was Melissa Erhard, a bindery worker at the
Journal Record building less than a block from the federal building. She
said she was sitting and smoking a cigarette on the south side of the
Journal Record when the bomb went off.
Another person who was outside at the time was Gary Lewis, a printer at the Journal Record. Key has said Lewis saw McVeigh in a car and that there was a passenger with him.
Lewis, who testified earlier, said the FBI showed him a picture of the car McVeigh was driving, and it was not the car he saw.
Erhard said she did not see either McVeigh or the car.
Other recent documents given to the grand jury were the records of 911 emergency calls the Police Department received the day of the bombing. They were taken to the jury by police Sgt. Joe Hill, a records keeper for the 911 communications unit, who spent about 75 minutes with the grand jury.
The 911 documents became an issue after Key told the grand jury that a 911 operator had received a call saying he had overheard plans being made to bomb a federal building.
Calena Flo Groves, the 911 operator who received the call, appeared before the grand jury last month. She said afterward she testified that the person who called did not mention the federal building in reporting the alleged threat. She said the call was received 10 days before the bombing.
Groves, who now works at police headquarters, said she contacted Key and his Oklahoma Bombing Investigation Committee about the call.
Several other police officers also have testified about the phone call.
the latest grand jury witnesses was Lana Tyree, an Oklahoma
City lawyer, who asked to appear to counter testimony from another
witness, Reserve Deputy Sheriff Don Hammons.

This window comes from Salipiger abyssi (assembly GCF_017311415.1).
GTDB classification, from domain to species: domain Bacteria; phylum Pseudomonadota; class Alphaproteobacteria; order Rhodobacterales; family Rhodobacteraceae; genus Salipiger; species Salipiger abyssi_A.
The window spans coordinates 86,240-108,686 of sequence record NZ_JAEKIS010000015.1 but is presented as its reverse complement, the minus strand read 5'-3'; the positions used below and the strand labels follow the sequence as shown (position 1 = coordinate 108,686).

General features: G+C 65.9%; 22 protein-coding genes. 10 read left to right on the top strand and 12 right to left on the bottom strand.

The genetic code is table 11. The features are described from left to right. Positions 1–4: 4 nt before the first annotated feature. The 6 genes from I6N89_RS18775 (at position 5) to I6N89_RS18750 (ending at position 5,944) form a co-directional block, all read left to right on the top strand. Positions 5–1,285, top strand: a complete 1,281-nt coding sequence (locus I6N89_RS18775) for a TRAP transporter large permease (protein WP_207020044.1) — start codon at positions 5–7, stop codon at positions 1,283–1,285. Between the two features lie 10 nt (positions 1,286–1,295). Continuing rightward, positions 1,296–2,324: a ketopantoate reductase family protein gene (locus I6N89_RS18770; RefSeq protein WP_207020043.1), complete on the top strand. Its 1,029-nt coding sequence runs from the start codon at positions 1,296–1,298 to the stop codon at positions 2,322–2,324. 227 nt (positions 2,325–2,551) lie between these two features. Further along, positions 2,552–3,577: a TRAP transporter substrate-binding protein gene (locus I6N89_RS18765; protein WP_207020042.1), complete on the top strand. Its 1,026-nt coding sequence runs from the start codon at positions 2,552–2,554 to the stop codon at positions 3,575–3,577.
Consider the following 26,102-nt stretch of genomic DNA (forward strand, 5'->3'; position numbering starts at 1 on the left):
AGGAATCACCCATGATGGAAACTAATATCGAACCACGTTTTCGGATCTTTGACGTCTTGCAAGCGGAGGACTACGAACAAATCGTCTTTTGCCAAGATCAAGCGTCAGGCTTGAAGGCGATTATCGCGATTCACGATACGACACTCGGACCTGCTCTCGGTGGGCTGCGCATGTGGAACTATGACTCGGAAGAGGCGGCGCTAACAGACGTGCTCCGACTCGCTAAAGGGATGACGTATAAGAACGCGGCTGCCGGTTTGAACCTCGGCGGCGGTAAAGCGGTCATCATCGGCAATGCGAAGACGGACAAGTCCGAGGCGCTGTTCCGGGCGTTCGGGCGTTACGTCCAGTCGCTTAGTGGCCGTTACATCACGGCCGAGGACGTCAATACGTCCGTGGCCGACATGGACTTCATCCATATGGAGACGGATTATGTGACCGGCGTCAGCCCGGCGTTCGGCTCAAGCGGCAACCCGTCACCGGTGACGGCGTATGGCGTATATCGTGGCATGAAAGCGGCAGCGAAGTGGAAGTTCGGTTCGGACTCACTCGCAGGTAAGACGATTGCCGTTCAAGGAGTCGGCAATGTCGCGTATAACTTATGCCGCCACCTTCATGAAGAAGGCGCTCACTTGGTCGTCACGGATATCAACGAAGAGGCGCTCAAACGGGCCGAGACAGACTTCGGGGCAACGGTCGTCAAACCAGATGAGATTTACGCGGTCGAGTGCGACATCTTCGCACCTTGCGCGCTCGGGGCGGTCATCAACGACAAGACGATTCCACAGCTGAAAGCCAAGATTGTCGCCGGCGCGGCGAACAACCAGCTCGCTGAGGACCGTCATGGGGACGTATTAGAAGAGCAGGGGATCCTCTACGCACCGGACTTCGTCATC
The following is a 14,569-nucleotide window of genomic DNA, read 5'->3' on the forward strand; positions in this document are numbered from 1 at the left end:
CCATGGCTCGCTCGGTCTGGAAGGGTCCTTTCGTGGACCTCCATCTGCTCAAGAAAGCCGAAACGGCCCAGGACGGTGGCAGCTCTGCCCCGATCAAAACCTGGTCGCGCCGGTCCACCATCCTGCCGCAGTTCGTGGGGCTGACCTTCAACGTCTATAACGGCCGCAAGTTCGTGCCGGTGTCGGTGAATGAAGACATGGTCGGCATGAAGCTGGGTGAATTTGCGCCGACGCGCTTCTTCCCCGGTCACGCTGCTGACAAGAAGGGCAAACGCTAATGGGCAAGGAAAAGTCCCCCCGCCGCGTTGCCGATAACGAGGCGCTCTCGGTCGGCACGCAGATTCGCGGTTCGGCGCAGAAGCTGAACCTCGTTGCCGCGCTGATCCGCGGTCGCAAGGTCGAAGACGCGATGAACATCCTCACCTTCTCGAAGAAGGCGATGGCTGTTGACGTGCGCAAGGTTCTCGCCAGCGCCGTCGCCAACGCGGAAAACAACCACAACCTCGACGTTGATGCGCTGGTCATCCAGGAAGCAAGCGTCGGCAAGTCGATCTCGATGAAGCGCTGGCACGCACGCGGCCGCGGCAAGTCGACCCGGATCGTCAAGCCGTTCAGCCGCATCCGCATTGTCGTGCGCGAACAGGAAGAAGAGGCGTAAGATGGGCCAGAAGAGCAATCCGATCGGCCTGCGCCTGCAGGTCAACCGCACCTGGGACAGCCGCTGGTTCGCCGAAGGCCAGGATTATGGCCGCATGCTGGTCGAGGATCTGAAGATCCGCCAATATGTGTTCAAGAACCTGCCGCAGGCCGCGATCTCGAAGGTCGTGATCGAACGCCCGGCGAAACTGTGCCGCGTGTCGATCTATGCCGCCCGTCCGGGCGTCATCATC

Hammons said he told the grand jury that Tyree had told him she visited the bomb site with U.S. Rep. Ernest Istook (R-Oklahoma), and that Istook told her the federal government had advance knowledge of the bombing.
Another reserve deputy, David Kochendorfer, told the grand jury Istook told him there was advance knowledge. Istook also appeared before the grand jury to deny the allegation.
Tyree, who spent nearly three hours with the grand jury, said she didn't even visit the bomb site with Istook.
"Neither one of those deputy sheriffs had any conversation with me," Tyree said.
Also appearing recently was Dale Birchfield, an Oklahoma State Bureau of Investigation agent, who denied he had given any information to freelance writer J.D. Cash of Idabel. Cash told the grand jury that Birchfield was one of the sources for the bombing articles he wrote for The McCurtain Daily Gazette.
witnesses said they saw McVeigh in Oklahoma City at the
time the government said he was elsewhere gathering supplies for the bomb.
Among them was Arlene Blanchard, a former Army recruiter. She said she
shared an elevator with McVeigh in the federal building several months
before the bombing.
Claude Criss, a private investigator working with attorneys in civil lawsuits filed by bombing victims, said he told the grand jury he saw bomb-sniffing dogs working with their handlers near the federal building about an hour before the bombing.
Criss said he also saw what he thought was an unusually high number of law enforcement officers attending the annual prayer breakfast, which ended an hour before the bomb went off. The prayer breakfast was held at the Myriad convention center several blocks from the federal building.
Paul Heath, a licensed psychologist with the Veterans Affairs Office in the federal building, said he told the grand jury a man identifying himself as McVeigh came to his office about 30 days before the bombing in search of a construction job. Heath has said the Veterans Administration has no records of a person named McVeigh visiting the office.
Heath said the man was accompanied by two other men. He described one of them as being "half-Mexican, half-American, possibly a South American or foreign national." The FBI and county investigators also have questioned Heath.
Albion Monitor May 2, 1998 (http://www.monitor.net/monitor)